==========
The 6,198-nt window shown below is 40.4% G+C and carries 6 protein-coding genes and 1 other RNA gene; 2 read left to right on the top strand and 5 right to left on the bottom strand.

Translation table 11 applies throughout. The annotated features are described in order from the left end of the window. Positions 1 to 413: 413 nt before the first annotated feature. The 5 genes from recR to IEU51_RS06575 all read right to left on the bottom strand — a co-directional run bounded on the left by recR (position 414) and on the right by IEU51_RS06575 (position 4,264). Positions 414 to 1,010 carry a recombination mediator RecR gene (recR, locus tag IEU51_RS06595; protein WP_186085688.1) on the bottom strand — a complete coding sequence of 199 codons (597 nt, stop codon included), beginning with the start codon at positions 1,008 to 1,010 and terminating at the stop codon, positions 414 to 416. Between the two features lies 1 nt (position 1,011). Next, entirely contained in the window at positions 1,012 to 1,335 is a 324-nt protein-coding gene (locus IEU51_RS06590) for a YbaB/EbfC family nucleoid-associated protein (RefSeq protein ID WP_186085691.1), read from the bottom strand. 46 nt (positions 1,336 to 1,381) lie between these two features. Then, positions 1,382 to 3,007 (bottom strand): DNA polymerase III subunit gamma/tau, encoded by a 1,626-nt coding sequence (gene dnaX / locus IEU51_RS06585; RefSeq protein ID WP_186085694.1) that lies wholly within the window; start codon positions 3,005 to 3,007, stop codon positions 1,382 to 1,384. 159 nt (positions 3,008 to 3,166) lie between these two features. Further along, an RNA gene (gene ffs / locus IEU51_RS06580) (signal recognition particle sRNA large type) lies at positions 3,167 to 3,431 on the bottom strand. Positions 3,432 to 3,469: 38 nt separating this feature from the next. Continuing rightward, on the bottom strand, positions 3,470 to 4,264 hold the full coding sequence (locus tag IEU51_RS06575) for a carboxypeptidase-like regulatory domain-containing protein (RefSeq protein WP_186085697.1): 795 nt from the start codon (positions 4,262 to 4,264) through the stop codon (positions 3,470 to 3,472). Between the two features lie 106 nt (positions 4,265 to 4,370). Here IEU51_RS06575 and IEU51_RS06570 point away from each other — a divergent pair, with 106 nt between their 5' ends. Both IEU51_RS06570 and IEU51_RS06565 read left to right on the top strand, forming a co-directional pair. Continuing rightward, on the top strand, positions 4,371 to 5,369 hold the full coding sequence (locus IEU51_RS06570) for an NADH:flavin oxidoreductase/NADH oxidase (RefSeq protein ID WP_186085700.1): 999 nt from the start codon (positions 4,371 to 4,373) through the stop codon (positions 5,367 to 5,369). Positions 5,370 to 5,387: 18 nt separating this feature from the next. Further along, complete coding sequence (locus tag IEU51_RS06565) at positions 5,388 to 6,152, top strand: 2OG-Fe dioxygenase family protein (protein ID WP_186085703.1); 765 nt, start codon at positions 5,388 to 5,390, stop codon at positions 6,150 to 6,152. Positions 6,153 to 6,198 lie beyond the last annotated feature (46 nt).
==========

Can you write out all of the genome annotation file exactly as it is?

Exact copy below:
The 6,198-nt window shown below is 40.4% G+C and carries 6 protein-coding genes and 1 other RNA gene; 2 read left to right on the top strand and 5 right to left on the bottom strand.

Translation table 11 applies throughout. The annotated features are described in order from the left end of the window. Positions 1 to 413: 413 nt before the first annotated feature. The 5 genes from recR to IEU51_RS06575 all read right to left on the bottom strand — a co-directional run bounded on the left by recR (position 414) and on the right by IEU51_RS06575 (position 4,264). Positions 414 to 1,010 carry a recombination mediator RecR gene (recR, locus tag IEU51_RS06595; protein WP_186085688.1) on the bottom strand — a complete coding sequence of 199 codons (597 nt, stop codon included), beginning with the start codon at positions 1,008 to 1,010 and terminating at the stop codon, positions 414 to 416. Between the two features lies 1 nt (position 1,011). Next, entirely contained in the window at positions 1,012 to 1,335 is a 324-nt protein-coding gene (locus IEU51_RS06590) for a YbaB/EbfC family nucleoid-associated protein (RefSeq protein ID WP_186085691.1), read from the bottom strand. 46 nt (positions 1,336 to 1,381) lie between these two features. Then, positions 1,382 to 3,007 (bottom strand): DNA polymerase III subunit gamma/tau, encoded by a 1,626-nt coding sequence (gene dnaX / locus IEU51_RS06585; RefSeq protein ID WP_186085694.1) that lies wholly within the window; start codon positions 3,005 to 3,007, stop codon positions 1,382 to 1,384. 159 nt (positions 3,008 to 3,166) lie between these two features. Further along, an RNA gene (gene ffs / locus IEU51_RS06580) (signal recognition particle sRNA large type) lies at positions 3,167 to 3,431 on the bottom strand. Positions 3,432 to 3,469: 38 nt separating this feature from the next. Continuing rightward, on the bottom strand, positions 3,470 to 4,264 hold the full coding sequence (locus tag IEU51_RS06575) for a carboxypeptidase-like regulatory domain-containing protein (RefSeq protein WP_186085697.1): 795 nt from the start codon (positions 4,262 to 4,264) through the stop codon (positions 3,470 to 3,472). Between the two features lie 106 nt (positions 4,265 to 4,370). Here IEU51_RS06575 and IEU51_RS06570 point away from each other — a divergent pair, with 106 nt between their 5' ends. Both IEU51_RS06570 and IEU51_RS06565 read left to right on the top strand, forming a co-directional pair. Continuing rightward, on the top strand, positions 4,371 to 5,369 hold the full coding sequence (locus IEU51_RS06570) for an NADH:flavin oxidoreductase/NADH oxidase (RefSeq protein ID WP_186085700.1): 999 nt from the start codon (positions 4,371 to 4,373) through the stop codon (positions 5,367 to 5,369). Positions 5,370 to 5,387: 18 nt separating this feature from the next. Further along, complete coding sequence (locus tag IEU51_RS06565) at positions 5,388 to 6,152, top strand: 2OG-Fe dioxygenase family protein (protein ID WP_186085703.1); 765 nt, start codon at positions 5,388 to 5,390, stop codon at positions 6,150 to 6,152. Positions 6,153 to 6,198 lie beyond the last annotated feature (46 nt).